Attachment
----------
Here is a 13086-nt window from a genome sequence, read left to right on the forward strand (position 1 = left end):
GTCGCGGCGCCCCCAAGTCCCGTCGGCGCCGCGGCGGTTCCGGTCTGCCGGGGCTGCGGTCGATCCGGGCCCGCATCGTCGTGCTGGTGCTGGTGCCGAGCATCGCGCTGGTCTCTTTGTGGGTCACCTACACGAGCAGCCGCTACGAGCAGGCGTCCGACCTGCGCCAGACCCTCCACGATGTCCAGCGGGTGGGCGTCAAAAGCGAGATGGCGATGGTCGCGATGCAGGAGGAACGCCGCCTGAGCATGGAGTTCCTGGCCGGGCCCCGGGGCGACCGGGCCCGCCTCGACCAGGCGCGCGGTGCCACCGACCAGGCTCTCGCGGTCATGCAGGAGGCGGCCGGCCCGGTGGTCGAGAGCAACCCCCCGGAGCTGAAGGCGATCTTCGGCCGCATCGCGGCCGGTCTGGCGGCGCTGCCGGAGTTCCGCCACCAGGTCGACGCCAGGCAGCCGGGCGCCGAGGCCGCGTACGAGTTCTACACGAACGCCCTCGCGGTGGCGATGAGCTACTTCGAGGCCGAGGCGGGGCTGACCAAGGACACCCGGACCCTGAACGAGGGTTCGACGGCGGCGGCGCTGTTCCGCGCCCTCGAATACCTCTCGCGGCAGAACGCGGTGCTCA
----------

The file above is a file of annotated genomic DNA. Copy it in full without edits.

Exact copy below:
Here is a 13086-nt window from a genome sequence, read left to right on the forward strand (position 1 = left end):
GTCGCGGCGCCCCCAAGTCCCGTCGGCGCCGCGGCGGTTCCGGTCTGCCGGGGCTGCGGTCGATCCGGGCCCGCATCGTCGTGCTGGTGCTGGTGCCGAGCATCGCGCTGGTCTCTTTGTGGGTCACCTACACGAGCAGCCGCTACGAGCAGGCGTCCGACCTGCGCCAGACCCTCCACGATGTCCAGCGGGTGGGCGTCAAAAGCGAGATGGCGATGGTCGCGATGCAGGAGGAACGCCGCCTGAGCATGGAGTTCCTGGCCGGGCCCCGGGGCGACCGGGCCCGCCTCGACCAGGCGCGCGGTGCCACCGACCAGGCTCTCGCGGTCATGCAGGAGGCGGCCGGCCCGGTGGTCGAGAGCAACCCCCCGGAGCTGAAGGCGATCTTCGGCCGCATCGCGGCCGGTCTGGCGGCGCTGCCGGAGTTCCGCCACCAGGTCGACGCCAGGCAGCCGGGCGCCGAGGCCGCGTACGAGTTCTACACGAACGCCCTCGCGGTGGCGATGAGCTACTTCGAGGCCGAGGCGGGGCTGACCAAGGACACCCGGACCCTGAACGAGGGTTCGACGGCGGCGGCGCTGTTCCGCGCCCTCGAATACCTCTCGCGGCAGAACGCGGTGCTCA